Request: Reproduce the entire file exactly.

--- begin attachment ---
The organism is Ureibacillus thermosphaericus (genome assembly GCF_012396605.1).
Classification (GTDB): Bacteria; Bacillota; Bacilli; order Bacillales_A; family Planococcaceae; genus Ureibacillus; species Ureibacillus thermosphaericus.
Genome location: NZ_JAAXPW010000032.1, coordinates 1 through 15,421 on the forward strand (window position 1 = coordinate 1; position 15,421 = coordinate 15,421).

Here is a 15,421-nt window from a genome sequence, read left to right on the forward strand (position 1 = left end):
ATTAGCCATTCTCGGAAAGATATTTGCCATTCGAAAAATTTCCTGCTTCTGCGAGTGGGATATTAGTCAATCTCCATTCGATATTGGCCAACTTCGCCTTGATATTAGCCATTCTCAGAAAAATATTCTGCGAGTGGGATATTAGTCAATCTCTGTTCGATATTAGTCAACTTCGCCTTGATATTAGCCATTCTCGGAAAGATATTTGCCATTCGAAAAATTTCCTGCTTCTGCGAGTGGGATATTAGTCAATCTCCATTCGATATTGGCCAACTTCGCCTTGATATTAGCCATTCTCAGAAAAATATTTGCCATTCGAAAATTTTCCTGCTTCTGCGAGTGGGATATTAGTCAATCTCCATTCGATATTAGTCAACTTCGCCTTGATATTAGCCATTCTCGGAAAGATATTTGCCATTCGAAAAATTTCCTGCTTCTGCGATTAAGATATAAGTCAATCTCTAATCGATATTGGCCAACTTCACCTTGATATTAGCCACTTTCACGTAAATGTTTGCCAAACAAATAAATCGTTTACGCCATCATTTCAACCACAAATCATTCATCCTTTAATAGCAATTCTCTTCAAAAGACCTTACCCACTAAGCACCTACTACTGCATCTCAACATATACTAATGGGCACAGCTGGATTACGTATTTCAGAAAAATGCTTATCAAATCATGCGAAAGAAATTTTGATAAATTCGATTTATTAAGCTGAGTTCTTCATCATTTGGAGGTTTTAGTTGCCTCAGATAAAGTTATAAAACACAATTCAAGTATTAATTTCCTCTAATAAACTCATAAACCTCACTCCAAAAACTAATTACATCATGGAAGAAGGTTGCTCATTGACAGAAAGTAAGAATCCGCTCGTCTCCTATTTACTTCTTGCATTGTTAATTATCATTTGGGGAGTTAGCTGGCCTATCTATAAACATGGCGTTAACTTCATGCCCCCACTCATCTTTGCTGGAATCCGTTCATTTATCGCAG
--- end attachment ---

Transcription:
The organism is Ureibacillus thermosphaericus (genome assembly GCF_012396605.1).
Classification (GTDB): Bacteria; Bacillota; Bacilli; order Bacillales_A; family Planococcaceae; genus Ureibacillus; species Ureibacillus thermosphaericus.
Genome location: NZ_JAAXPW010000032.1, coordinates 1 through 15,421 on the forward strand (window position 1 = coordinate 1; position 15,421 = coordinate 15,421).

Here is a 15,421-nt window from a genome sequence, read left to right on the forward strand (position 1 = left end):
ATTAGCCATTCTCGGAAAGATATTTGCCATTCGAAAAATTTCCTGCTTCTGCGAGTGGGATATTAGTCAATCTCCATTCGATATTGGCCAACTTCGCCTTGATATTAGCCATTCTCAGAAAAATATTCTGCGAGTGGGATATTAGTCAATCTCTGTTCGATATTAGTCAACTTCGCCTTGATATTAGCCATTCTCGGAAAGATATTTGCCATTCGAAAAATTTCCTGCTTCTGCGAGTGGGATATTAGTCAATCTCCATTCGATATTGGCCAACTTCGCCTTGATATTAGCCATTCTCAGAAAAATATTTGCCATTCGAAAATTTTCCTGCTTCTGCGAGTGGGATATTAGTCAATCTCCATTCGATATTAGTCAACTTCGCCTTGATATTAGCCATTCTCGGAAAGATATTTGCCATTCGAAAAATTTCCTGCTTCTGCGATTAAGATATAAGTCAATCTCTAATCGATATTGGCCAACTTCACCTTGATATTAGCCACTTTCACGTAAATGTTTGCCAAACAAATAAATCGTTTACGCCATCATTTCAACCACAAATCATTCATCCTTTAATAGCAATTCTCTTCAAAAGACCTTACCCACTAAGCACCTACTACTGCATCTCAACATATACTAATGGGCACAGCTGGATTACGTATTTCAGAAAAATGCTTATCAAATCATGCGAAAGAAATTTTGATAAATTCGATTTATTAAGCTGAGTTCTTCATCATTTGGAGGTTTTAGTTGCCTCAGATAAAGTTATAAAACACAATTCAAGTATTAATTTCCTCTAATAAACTCATAAACCTCACTCCAAAAACTAATTACATCATGGAAGAAGGTTGCTCATTGACAGAAAGTAAGAATCCGCTCGTCTCCTATTTACTTCTTGCATTGTTAATTATCATTTGGGGAGTTAGCTGGCCTATCTATAAACATGGCGTTAACTTCATGCCCCCACTCATCTTTGCTGGAATCCGTTCATTTATCGCAG